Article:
September 29, 2014
An Open Letter to Tony Hsieh
We met in the fall of 2010, when your “Delivering Happiness” book tour stopped by my University of Iowa class. I could never have imagined how dramatically that hot August afternoon would change the course of my life. I have retold the story many times of how the students spontaneously followed you out of the classroom that day. Exactly three years later, I left my home, and position at the university, to follow you as well.
The decision to join the Downtown Project’s $350 million revitalization effort was based on three core beliefs:
1. The project was engaged in a fascinating “social experiment.”
2. The project offered a unique opportunity, to not only make a meaningful difference in Downtown Las Vegas, but also enrich the lives of people living in cities around the world.
3. It was led by a generous spirit.
I was not alone. Some 400–600 people pilgrimage to Las Vegas each month to walk your 19-block footprint, and ponder the ideal that simply focusing on ROI (Return on Investment) is not enough. You claimed that the city of the future would require equal attention on ROC (Return on Community), and I intuitively knew you were right. Though I have come to understand the formidable challenges inherent in transforming a city, the story you crafted was not only visionary, but attainable.
So what happened?
Tomorrow, many of the people who merged their voices with yours will find themselves without a job. While their names have yet to be revealed, the disillusioned expressions I conjure up are keeping me awake tonight. This group will undoubtedly include numerous young adults, who have not yet found your good fortune. As they have naively purchased homes and started families, this decision will impact them greatly.
“Business is business” will be the defense from those you have charged with delivering the sad news. But we have not experienced a string of tough breaks or bad luck. Rather, this is a collage of decadence, greed, and missing leadership. While some squandered the opportunity to “dent the universe,”others never cared about doing so in the first place. There were heroes among us, however, and it is for them that my soul weeps.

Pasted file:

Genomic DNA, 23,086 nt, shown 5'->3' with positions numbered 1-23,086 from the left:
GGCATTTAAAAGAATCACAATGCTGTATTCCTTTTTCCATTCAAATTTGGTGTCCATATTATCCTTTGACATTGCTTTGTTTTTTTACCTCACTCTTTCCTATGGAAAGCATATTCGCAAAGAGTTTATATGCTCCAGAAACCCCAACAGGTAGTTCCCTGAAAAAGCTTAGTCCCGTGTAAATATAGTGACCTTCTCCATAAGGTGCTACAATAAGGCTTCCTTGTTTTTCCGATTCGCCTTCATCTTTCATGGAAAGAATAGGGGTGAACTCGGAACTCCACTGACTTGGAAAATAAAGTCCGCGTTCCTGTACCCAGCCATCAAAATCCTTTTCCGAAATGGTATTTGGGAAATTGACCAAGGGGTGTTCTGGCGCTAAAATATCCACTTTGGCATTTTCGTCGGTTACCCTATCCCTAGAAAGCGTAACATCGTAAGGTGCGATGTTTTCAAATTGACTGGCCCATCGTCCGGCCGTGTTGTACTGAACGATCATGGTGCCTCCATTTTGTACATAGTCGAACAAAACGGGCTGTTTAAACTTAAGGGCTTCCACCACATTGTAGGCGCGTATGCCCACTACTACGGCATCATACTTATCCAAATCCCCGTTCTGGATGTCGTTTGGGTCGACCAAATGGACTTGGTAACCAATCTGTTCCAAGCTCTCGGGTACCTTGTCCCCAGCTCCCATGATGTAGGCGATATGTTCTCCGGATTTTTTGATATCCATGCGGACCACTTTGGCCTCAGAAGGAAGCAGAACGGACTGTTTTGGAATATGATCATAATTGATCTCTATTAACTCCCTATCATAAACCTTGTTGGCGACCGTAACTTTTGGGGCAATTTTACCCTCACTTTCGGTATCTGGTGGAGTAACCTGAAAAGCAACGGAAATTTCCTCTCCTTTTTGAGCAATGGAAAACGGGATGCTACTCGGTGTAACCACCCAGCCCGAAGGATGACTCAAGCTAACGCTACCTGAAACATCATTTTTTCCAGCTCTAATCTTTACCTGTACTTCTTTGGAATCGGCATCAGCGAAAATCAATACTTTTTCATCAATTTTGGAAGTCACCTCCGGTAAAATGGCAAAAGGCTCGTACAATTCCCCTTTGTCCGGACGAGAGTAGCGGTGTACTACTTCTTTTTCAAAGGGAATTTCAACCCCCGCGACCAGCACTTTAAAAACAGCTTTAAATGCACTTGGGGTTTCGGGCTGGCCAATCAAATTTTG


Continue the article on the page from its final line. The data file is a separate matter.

My heart also goes out to those whose jobs are spared. While that might seem a bit ridiculous, they will surely expend energy trying to understand the secret of why they were kept and others let go. In the end, the only thing they will know for sure is that their leaders lied to them in order to hurt their friends.
While reason might conclude that I should wait to either identify a new job, or collect my severance pay, I am compelled to tender my resignation instead. Compensation was never my primary concern. Doing meaningful work, however, is.
When artist Donovan Fitzgerald began depicting the ideal American city on the cement pillars at The Window, he made the unique choice of shunning physical structures in favor of three female characters. Noting my surprise, Donovan explained that while buildings rise and fall, great cities each require the same principles: Truth, Goodness, and Beauty. “The women,” he clarified, “are meant to represent each.” I remember staring at the figures for some time before requesting one addition. “What is it?” Donovan asked. “A North Star,” I replied, “so that we don’t lose our way.”
I wish you health and happiness.
David L. Gould